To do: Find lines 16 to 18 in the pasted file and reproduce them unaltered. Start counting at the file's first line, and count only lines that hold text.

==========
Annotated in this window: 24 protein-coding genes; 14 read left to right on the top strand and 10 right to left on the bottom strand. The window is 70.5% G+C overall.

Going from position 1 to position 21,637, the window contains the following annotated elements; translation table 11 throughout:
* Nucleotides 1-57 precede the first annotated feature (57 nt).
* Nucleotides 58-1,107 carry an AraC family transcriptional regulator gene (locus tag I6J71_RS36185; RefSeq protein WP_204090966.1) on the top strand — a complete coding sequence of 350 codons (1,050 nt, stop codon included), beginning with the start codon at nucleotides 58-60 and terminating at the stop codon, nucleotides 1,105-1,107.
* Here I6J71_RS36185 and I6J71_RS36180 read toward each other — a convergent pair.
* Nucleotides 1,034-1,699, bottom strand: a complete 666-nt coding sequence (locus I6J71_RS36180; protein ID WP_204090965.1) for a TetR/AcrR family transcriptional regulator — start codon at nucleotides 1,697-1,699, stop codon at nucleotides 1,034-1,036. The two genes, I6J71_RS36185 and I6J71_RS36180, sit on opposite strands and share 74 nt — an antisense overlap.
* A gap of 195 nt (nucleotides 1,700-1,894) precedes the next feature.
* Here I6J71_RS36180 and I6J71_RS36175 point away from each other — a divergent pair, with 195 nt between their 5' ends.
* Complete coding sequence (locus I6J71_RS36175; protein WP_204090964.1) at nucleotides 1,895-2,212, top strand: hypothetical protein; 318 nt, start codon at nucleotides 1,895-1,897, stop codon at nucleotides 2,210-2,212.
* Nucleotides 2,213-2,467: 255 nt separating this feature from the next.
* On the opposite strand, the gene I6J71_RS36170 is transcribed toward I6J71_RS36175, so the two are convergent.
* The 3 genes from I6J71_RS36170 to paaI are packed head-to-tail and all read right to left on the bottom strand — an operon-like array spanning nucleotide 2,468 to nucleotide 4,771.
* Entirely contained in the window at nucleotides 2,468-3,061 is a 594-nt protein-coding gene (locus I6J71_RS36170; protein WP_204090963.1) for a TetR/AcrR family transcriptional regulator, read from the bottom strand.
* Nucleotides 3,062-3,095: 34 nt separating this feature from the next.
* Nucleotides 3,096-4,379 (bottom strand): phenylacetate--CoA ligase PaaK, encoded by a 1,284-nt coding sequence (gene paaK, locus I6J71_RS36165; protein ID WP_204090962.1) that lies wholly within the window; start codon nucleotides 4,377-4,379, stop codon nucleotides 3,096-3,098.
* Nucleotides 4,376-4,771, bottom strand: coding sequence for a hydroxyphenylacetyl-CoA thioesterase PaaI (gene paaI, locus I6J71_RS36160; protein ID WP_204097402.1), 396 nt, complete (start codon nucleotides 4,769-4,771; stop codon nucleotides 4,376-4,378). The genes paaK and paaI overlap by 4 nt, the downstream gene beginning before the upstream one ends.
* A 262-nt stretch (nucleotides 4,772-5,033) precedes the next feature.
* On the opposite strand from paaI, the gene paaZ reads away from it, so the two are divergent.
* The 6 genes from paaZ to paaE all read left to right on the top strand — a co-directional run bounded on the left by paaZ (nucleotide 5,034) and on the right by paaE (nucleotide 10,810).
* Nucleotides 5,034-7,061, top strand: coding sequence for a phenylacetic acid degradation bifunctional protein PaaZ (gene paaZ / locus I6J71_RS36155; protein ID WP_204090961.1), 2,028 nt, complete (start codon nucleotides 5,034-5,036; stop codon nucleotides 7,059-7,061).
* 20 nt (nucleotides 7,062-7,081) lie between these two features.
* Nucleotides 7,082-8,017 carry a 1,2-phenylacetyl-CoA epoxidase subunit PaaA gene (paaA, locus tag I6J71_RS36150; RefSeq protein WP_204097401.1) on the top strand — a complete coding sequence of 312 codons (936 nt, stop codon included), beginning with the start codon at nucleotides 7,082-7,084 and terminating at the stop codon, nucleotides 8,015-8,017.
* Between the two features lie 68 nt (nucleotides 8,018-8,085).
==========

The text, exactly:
* Nucleotides 4,376-4,771, bottom strand: coding sequence for a hydroxyphenylacetyl-CoA thioesterase PaaI (gene paaI, locus I6J71_RS36160; protein ID WP_204097402.1), 396 nt, complete (start codon nucleotides 4,769-4,771; stop codon nucleotides 4,376-4,378). The genes paaK and paaI overlap by 4 nt, the downstream gene beginning before the upstream one ends.
* A 262-nt stretch (nucleotides 4,772-5,033) precedes the next feature.
* On the opposite strand from paaI, the gene paaZ reads away from it, so the two are divergent.